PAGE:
This comes courtesy of the NRO. Krauthammer last night:
“The ones [ed: policies] that I think the Democrats ought to have anxiety over are the deficits, the auto takeover, and Guantanamo, because each of them is a symbol. Deficits is the old bugaboo about Democrats as free-spending liberals. Autos is the idea of Democrats who want to expand the reach and authority of government.
And Guantanamo is a double effect, soft on crime. You get those pictures of Uighurs in paradise swimming on the beach in swim trunks in Bermuda. And secondly, soft on national defense, the idea of having terrorists in America. Cheney capitalized on that, and he won in that debate.”
A brief explanatory note: My friend Ben made the point that I shouldn’t go cherry-picking absurdities from the National Review and RedState and mocking them, because they’re so easy to tear into. Like candy and babies, or fish in a barrel, or whatever. So from now on, I’ll try to eviscerate only those pundits whose opinions grace the pages and/or airwaves of the mainstream media. George Will, you’ve been warned. Tom Friedman, you’re on notice. (Oh, and I might keep picking on Jonah Goldberg, too. He’s worth it.)
So. Krauthammer. You make three points, or rather you claim that Democrats, from a tactical perspective, ought to worry about three issues: 1) deficits, 2) the auto takeover, and 3) Guantanamo. Look sharp, kiddo. Here we go.
1) The deficit is mostly an inheritance from the Bush era–tax cuts for the fabulously wealthy, two wars, the Medicare prescription drug plan, etc. What Obama has added to the deficit with this year’s stimulus amounted to less than 10%, and was widely considered necessary–and even, by some economists, barely enough–to keep us from careening into a Depression. I would go get links for all that, but I don’t feel like it. There, I got one for Krugman. It’ll send you to the Wikipedia entry. I’m feeling lazy at the moment.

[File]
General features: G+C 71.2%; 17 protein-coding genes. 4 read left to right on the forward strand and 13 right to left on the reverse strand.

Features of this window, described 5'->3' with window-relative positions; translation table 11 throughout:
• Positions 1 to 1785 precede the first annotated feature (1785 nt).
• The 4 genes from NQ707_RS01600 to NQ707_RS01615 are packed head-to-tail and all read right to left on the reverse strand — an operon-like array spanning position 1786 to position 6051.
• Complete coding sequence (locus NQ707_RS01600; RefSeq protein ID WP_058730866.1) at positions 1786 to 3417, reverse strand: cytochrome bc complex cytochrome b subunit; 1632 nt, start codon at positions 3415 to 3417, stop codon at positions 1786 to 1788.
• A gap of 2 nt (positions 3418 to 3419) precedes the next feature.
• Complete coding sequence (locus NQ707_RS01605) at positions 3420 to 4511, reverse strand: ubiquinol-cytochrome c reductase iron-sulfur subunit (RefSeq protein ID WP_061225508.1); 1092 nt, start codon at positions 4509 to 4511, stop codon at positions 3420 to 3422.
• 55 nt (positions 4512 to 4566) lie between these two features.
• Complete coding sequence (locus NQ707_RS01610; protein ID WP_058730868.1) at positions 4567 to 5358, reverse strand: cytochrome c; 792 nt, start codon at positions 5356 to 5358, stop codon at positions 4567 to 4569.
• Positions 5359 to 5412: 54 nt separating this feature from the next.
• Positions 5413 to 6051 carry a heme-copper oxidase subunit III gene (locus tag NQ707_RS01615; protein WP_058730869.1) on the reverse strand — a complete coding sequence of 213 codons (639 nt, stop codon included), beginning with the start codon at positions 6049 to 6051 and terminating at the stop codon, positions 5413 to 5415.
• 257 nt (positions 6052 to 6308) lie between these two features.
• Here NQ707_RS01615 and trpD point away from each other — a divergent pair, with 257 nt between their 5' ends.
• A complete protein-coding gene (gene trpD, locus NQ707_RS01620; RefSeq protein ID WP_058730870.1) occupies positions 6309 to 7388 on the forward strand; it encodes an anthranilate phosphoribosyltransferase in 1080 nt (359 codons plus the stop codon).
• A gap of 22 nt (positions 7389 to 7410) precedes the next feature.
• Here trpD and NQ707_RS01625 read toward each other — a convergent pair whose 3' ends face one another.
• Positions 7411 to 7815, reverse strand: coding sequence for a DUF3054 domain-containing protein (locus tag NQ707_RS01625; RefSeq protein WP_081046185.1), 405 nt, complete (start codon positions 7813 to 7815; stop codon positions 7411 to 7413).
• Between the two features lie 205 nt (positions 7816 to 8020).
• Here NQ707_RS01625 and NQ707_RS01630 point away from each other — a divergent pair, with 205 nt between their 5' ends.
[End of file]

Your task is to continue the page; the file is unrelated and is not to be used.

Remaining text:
2) Nobody wants to buy American cars or American car companies. So the federal government stepped in as the buyer of last resort, much like we did for all of those troubled assets. At least with GM’s sub-par product you get a physical object that can do things like transport you to and from work every day if you’re lucky enough to still have a job. Not so with toxic assets.
3) Closing Guantanamo is not being “soft on crime” or “soft on national defense.” First of all, being “soft on crime” presupposes a criminal justice system that permits things like, oh I dunno, the right to challenge your indefinite detention before a court with, like, a real judge and shit. Not the case with the inmates at Guantanamo. Being “soft on crime” also presupposes that there’s a crime in the first place. Not the case with the Uighurs (somebody please send Krauthammer the memo). Second, and to echo a sentiment I’ve seen elsewhere and is not original to me, the idea that having “terrorists in America” could possibly frighten anybody who can read beyond a fifth grade level is absurd. We have things called prisons. They keep bad people away from virtuous ones. They also keep a lot of unlucky people away from virtuous ones. But they mostly work and it’s really hard to escape from them. I honestly don’t understand what there is to be afraid of, and I don’t understand how this meme–that keeping “terrorists” (and the quote marks remind us that they’re innocent until proven guilty) in the United States is inherently dangerous– got any traction at all outside of the wingnut-sitting-around-the-campfire-telling-ghost-stories-and-scaring-ourselves-silly-while-eating-smores crowd.
Obama’s got to allay fears about the deficit because right-wing war-mongers have suddenly turned into fiscal scolds. The auto-bailout and Guantanamo should not be on his radar.